— A History of the McGuffey Readers • Henry H. Vail

... this as he locked up his property. It was not yet eight o'clock, and as he put out the candle he had lighted to count his notes by (for the March morning was dark), he heard wheels, and, on going down, met John in the hall. He had come in before the breakfast-hour, as had often been his custom when he meant to breakfast with ...
— Fated to Be Free • Jean Ingelow

... On Thursday, March 8th, after seeing A—— start, by diligence, with innumerable bags of cheviotine (deer-shot), I and Angelo left Algiers with my newly-purchased horses, and, passing through some very pretty country, stopped at the first village, where De Warn, a French officer, came up ...
— Notes in North Africa - Being a Guide to the Sportsman and Tourist in Algeria and Tunisia • W. G. Windham

... with me do not designate the regiment to which he belongs. The man who gave me the papers, I do not know how to find again. He only told me that Edds is in the Army of the Potomac, and that he fell out of the ranks during Burnside's mud march last winter. If I get further information ...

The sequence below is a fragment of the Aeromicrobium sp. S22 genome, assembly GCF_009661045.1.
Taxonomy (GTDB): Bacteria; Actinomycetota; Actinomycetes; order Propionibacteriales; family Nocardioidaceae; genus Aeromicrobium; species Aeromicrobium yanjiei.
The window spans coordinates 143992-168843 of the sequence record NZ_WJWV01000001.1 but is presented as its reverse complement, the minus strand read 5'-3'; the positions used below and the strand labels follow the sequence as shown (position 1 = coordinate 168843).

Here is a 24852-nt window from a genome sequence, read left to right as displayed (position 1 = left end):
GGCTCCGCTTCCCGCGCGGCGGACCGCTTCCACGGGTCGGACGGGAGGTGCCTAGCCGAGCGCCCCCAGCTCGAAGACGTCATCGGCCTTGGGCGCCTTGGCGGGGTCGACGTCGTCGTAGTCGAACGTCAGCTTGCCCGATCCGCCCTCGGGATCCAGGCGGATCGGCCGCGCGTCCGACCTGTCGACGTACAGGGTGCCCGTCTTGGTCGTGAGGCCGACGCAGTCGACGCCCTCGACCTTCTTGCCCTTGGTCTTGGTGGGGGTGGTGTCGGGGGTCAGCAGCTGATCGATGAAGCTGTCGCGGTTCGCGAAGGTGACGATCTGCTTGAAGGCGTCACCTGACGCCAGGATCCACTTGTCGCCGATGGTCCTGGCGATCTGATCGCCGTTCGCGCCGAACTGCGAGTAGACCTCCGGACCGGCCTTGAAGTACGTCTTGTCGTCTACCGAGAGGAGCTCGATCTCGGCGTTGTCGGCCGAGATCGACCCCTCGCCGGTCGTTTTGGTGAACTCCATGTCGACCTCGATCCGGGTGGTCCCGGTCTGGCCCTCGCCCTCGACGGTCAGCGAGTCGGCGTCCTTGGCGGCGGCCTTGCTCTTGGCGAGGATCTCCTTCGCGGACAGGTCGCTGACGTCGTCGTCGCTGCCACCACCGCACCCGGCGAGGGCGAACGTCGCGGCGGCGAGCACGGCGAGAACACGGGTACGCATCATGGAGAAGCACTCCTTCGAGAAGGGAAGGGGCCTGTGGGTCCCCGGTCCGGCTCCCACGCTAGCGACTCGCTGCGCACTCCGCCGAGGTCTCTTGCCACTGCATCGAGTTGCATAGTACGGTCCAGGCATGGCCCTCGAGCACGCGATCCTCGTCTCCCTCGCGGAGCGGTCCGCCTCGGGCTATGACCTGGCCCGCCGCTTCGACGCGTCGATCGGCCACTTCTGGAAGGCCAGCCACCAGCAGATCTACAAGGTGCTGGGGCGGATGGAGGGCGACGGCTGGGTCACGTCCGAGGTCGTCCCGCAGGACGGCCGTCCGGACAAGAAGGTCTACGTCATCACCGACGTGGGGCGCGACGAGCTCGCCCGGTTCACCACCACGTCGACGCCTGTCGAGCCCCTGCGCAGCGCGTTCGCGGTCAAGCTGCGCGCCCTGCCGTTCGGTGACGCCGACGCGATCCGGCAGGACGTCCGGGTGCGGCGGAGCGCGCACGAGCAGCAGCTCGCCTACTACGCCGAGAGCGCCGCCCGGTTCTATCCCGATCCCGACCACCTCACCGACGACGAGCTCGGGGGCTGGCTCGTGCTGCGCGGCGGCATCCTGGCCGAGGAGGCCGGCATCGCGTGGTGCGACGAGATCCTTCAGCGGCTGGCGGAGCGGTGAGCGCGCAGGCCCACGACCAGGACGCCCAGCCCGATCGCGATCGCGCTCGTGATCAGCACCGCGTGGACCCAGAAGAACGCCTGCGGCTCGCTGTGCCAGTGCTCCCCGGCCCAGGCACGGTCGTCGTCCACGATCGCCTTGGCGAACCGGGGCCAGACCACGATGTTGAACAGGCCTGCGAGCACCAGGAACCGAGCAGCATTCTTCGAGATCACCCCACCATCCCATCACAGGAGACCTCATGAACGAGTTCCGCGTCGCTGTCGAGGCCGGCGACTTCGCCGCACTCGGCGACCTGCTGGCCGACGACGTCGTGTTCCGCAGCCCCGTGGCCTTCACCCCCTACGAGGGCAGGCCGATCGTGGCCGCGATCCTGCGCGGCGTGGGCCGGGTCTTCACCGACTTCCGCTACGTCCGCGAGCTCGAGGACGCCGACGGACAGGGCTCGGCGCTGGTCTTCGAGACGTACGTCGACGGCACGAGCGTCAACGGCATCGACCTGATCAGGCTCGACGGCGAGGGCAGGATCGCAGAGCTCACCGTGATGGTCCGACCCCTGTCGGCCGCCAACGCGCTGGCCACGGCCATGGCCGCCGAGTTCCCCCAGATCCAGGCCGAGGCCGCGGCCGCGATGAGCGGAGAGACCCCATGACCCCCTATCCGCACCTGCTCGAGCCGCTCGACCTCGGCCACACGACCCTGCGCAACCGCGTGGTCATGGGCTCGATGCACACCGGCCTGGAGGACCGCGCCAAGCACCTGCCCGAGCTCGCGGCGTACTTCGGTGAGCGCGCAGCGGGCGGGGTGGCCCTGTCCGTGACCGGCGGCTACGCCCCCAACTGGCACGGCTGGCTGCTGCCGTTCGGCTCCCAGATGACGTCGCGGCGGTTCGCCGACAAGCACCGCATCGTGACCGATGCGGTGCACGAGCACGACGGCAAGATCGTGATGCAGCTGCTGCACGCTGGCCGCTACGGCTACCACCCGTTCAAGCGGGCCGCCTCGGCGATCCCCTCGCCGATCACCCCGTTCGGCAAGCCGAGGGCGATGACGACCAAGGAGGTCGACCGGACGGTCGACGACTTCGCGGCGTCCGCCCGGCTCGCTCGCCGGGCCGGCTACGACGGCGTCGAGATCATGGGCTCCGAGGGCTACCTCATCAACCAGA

— The Papers And Writings Of Abraham Lincoln, Complete - Constitutional Edition • Abraham Lincoln

... their improvements, convert the loghouse into a convenient habitation, and rejoicing that the first heavy labours are finished, will change in a few years that hitherto barbarous country into a fine fertile, well regulated district. Such is our progress, such is the march of the Europeans toward the interior parts of this continent. In all societies there are off-casts; this impure part serves as our precursors or pioneers; my father himself was one of that class, but he came ...
— Letters from an American Farmer • Hector St. John de Crevecoeur

... refusing to be comforted, was divorced, and sent to the son of the king of Damascus, who loved her, and who took her to wife. She hated King Mansoor, but she yearned after her first-born, and she endeavoured to persuade her husband to raise an army, and march to Upper Egypt, to slay the one and seize the other. For many years he was not able to comply with her wishes; but at length he collected a vast power, and crossing the desert of Suwez, advanced rapidly towards the dominions of ...
— Chambers's Edinburgh Journal, No. 462 - Volume 18, New Series, November 6, 1852 • Various